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UPDATE: County Bridges Plan to Double Tolls Over Next 3 Years

Cape May County Bridge Commission's revenue and expense report for 2010-2020. 

By Herald Staff

COURT HOUSE – The Cape May County Bridge Commission announced plans to double the price for vehicles crossing the five toll bridges it operates, over the course of the next three years.
The commission is proposing a 50-cent fare each year for the next three years, pending a board vote after a public comment period from Dec. 8 through Jan. 8, 2022.
Tolls are currently $1.50 for cars and would be increased to $3 for cars if the proposal is adopted. 
Karen Coughlin, executive director of the county’s bridge commission, did not return multiple phone messages from the Herald seeking comment. 
According to the proposal, comment forms will be available to the public at all toll booths operated by the Cape May County Bridge Commission and public opinion will also be accepted via email to cmcbridgecommission@gmail.com.
Those wishing to have their opinion heard can also print a form, available here, and mail it to: Cape May County Bridge Commission, 4 Moore Road, DN 3010, Cape May Court House, NJ 08210.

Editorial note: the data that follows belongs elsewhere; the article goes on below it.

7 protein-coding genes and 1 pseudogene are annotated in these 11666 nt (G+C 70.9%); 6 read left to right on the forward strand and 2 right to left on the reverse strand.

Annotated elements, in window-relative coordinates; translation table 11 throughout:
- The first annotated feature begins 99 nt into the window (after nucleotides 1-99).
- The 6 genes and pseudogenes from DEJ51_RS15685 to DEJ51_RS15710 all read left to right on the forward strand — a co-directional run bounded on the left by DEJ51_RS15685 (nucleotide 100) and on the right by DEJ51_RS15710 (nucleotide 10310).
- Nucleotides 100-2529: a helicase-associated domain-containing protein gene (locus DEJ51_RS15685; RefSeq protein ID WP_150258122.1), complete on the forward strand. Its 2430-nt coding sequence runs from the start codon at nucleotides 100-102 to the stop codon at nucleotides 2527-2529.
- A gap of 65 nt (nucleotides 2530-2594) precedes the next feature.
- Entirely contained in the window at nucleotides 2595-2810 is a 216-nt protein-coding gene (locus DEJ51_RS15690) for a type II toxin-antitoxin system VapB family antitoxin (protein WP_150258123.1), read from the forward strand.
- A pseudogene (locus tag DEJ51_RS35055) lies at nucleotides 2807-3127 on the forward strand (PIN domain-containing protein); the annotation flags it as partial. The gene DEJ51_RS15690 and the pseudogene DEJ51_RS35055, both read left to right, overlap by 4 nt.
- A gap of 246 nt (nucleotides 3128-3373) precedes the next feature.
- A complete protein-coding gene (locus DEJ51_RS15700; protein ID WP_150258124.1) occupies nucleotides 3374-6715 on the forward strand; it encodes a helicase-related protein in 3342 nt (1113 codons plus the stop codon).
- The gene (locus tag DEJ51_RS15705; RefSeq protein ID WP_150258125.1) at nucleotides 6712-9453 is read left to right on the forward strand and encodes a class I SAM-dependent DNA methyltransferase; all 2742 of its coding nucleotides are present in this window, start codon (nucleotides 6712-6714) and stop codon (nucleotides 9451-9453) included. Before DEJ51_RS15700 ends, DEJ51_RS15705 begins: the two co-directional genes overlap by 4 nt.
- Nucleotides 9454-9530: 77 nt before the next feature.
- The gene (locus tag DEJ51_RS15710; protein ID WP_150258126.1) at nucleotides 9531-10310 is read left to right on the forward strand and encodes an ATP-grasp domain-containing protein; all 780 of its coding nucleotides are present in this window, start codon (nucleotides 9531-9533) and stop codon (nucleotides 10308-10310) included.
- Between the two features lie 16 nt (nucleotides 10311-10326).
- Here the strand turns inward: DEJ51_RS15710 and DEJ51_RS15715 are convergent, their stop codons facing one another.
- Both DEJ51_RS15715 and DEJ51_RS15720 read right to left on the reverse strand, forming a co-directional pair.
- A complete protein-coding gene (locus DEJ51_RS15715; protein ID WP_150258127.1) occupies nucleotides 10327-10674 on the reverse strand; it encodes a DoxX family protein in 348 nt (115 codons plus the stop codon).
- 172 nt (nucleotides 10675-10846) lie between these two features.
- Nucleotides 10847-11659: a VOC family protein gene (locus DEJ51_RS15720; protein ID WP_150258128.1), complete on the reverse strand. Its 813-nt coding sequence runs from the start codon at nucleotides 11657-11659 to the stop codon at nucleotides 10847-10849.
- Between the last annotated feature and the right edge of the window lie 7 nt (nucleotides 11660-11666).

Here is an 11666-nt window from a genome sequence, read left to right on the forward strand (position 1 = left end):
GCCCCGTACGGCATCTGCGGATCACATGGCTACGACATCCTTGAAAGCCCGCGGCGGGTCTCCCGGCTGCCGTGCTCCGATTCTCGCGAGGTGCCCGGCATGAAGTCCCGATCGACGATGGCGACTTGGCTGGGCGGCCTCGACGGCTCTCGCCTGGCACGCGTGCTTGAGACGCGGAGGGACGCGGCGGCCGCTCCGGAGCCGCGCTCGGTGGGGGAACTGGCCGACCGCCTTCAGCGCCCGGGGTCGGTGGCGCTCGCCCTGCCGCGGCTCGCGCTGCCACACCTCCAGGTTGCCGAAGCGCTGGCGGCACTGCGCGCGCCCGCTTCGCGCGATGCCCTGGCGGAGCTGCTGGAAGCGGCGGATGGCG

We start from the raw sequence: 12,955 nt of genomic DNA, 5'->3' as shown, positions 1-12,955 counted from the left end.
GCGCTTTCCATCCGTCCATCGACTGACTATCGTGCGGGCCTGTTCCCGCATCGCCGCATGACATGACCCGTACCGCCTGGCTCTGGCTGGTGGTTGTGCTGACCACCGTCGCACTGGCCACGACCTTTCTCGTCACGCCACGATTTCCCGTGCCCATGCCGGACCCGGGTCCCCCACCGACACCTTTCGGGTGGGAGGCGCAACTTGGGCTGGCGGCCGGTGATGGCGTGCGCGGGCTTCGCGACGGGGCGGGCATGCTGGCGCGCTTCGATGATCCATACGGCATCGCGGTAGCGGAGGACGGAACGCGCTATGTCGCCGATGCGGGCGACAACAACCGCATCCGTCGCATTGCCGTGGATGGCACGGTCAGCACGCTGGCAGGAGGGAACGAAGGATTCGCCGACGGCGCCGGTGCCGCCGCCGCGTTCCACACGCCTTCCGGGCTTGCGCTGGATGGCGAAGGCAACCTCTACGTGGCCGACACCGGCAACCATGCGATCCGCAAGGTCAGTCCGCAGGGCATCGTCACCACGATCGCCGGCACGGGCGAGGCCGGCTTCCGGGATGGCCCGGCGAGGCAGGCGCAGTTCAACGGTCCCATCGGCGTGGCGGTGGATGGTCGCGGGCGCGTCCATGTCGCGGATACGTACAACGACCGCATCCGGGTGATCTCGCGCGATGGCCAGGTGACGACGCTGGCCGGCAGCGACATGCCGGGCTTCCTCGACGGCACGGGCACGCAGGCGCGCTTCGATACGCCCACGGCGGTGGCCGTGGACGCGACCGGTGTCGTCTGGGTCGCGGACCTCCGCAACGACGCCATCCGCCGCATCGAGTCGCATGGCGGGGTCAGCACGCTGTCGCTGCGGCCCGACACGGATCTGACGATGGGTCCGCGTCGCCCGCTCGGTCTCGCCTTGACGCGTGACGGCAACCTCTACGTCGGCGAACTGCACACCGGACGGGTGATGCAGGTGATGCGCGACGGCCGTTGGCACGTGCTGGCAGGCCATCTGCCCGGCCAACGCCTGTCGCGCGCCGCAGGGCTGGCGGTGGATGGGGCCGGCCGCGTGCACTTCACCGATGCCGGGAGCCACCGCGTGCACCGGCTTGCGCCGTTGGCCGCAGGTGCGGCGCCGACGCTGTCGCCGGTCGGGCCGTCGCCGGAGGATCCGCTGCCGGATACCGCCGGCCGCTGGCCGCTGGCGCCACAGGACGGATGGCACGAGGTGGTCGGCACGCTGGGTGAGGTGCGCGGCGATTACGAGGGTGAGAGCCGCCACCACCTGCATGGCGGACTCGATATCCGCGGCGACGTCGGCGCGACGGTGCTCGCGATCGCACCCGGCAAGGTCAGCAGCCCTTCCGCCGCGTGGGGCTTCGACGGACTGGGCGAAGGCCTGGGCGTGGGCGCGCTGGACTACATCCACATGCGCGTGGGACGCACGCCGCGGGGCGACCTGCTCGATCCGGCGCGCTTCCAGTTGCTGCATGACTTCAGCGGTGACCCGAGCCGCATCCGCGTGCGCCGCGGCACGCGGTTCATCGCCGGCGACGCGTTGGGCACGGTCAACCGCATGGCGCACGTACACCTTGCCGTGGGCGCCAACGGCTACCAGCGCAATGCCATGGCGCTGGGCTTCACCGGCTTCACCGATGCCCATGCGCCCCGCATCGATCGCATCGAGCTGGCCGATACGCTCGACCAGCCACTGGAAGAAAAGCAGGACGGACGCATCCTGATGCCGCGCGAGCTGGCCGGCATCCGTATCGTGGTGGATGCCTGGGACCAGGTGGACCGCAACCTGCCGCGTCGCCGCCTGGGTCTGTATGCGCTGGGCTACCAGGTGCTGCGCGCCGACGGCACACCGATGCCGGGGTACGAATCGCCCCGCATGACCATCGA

The increase would affect: 

  • The Middle Thorofare Bridge, between Wildwood Crest and Cape May.
  • The Grassy Sound Bridge, between North Wildwood and Stone Harbor.
  • The Townsend’s Inlet Bridge, between Avalon and Sea Isle City.
  • The Corson’s Inlet Bridge, between Strathmere and Ocean City
  • The Ocean City Longport Bridge, between Ocean City, Longport and Somers Point.

The board would vote on the proposal at a meeting Jan. 20. The toll increase to the county bridges would be the first since 2009.
Other vehicle classes would also see their rate increased by 50 cents each year for the next three years.
According to the Bridge Commission, it does not have any funding to complete bridge repairs and has to rely on the county. The commission said it would use the additional revenue on mechanical and electrical upgrades, toll facility and ancillary building maintenance and repairs, priority repairs found during inspections, and safety and preventative maintenance projects. 
Toll rises will also be affecting drivers on major routes to and from the Jersey Shore. According to an NJ.com report, the Garden State Parkway will see a three percent toll rise on Jan. 1, 2022. The parkway had a 27% toll hike in 2020. 
The Delaware River Port Authority did give drivers some good news, announcing Dec. 8 that they will not increase tolls on the Walt Whitman, Ben Franklin and Betsy Ross bridges, connecting New Jersey and Pennsylvania. 

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